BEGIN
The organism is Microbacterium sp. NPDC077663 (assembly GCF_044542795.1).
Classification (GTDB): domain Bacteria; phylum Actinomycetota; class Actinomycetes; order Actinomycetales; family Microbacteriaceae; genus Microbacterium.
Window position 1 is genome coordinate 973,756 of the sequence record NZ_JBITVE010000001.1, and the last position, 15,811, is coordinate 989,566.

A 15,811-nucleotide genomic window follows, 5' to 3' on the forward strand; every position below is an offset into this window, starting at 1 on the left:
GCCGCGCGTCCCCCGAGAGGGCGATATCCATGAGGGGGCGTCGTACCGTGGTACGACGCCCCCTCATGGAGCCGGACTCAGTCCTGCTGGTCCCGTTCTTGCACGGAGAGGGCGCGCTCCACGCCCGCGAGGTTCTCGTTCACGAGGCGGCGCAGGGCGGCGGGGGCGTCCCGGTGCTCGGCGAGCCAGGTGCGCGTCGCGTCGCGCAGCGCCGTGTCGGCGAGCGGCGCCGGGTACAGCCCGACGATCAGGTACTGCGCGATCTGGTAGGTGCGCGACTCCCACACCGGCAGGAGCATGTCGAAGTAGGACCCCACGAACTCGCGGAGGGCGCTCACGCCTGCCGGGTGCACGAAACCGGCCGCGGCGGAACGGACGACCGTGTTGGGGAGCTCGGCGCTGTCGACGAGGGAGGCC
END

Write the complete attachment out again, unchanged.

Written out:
The organism is Microbacterium sp. NPDC077663 (assembly GCF_044542795.1).
Classification (GTDB): domain Bacteria; phylum Actinomycetota; class Actinomycetes; order Actinomycetales; family Microbacteriaceae; genus Microbacterium.
Window position 1 is genome coordinate 973,756 of the sequence record NZ_JBITVE010000001.1, and the last position, 15,811, is coordinate 989,566.

A 15,811-nucleotide genomic window follows, 5' to 3' on the forward strand; every position below is an offset into this window, starting at 1 on the left:
GCCGCGCGTCCCCCGAGAGGGCGATATCCATGAGGGGGCGTCGTACCGTGGTACGACGCCCCCTCATGGAGCCGGACTCAGTCCTGCTGGTCCCGTTCTTGCACGGAGAGGGCGCGCTCCACGCCCGCGAGGTTCTCGTTCACGAGGCGGCGCAGGGCGGCGGGGGCGTCCCGGTGCTCGGCGAGCCAGGTGCGCGTCGCGTCGCGCAGCGCCGTGTCGGCGAGCGGCGCCGGGTACAGCCCGACGATCAGGTACTGCGCGATCTGGTAGGTGCGCGACTCCCACACCGGCAGGAGCATGTCGAAGTAGGACCCCACGAACTCGCGGAGGGCGCTCACGCCTGCCGGGTGCACGAAACCGGCCGCGGCGGAACGGACGACCGTGTTGGGGAGCTCGGCGCTGTCGACGAGGGAGGCC